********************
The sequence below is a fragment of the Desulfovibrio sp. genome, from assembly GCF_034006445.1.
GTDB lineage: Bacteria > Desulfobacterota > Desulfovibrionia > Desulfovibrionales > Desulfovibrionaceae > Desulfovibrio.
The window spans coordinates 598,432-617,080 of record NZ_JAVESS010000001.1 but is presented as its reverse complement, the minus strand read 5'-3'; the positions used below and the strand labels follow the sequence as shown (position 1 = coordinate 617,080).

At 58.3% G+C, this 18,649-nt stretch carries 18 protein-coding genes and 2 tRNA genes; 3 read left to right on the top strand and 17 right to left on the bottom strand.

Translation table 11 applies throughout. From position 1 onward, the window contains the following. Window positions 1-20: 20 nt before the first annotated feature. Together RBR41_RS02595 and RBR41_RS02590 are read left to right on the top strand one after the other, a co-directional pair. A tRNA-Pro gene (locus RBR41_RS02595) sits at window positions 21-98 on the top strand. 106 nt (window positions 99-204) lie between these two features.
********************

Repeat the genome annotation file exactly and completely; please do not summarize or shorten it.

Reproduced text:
The sequence below is a fragment of the Desulfovibrio sp. genome, from assembly GCF_034006445.1.
GTDB lineage: Bacteria > Desulfobacterota > Desulfovibrionia > Desulfovibrionales > Desulfovibrionaceae > Desulfovibrio.
The window spans coordinates 598,432-617,080 of record NZ_JAVESS010000001.1 but is presented as its reverse complement, the minus strand read 5'-3'; the positions used below and the strand labels follow the sequence as shown (position 1 = coordinate 617,080).

At 58.3% G+C, this 18,649-nt stretch carries 18 protein-coding genes and 2 tRNA genes; 3 read left to right on the top strand and 17 right to left on the bottom strand.

Translation table 11 applies throughout. From position 1 onward, the window contains the following. Window positions 1-20: 20 nt before the first annotated feature. Together RBR41_RS02595 and RBR41_RS02590 are read left to right on the top strand one after the other, a co-directional pair. A tRNA-Pro gene (locus RBR41_RS02595) sits at window positions 21-98 on the top strand. 106 nt (window positions 99-204) lie between these two features.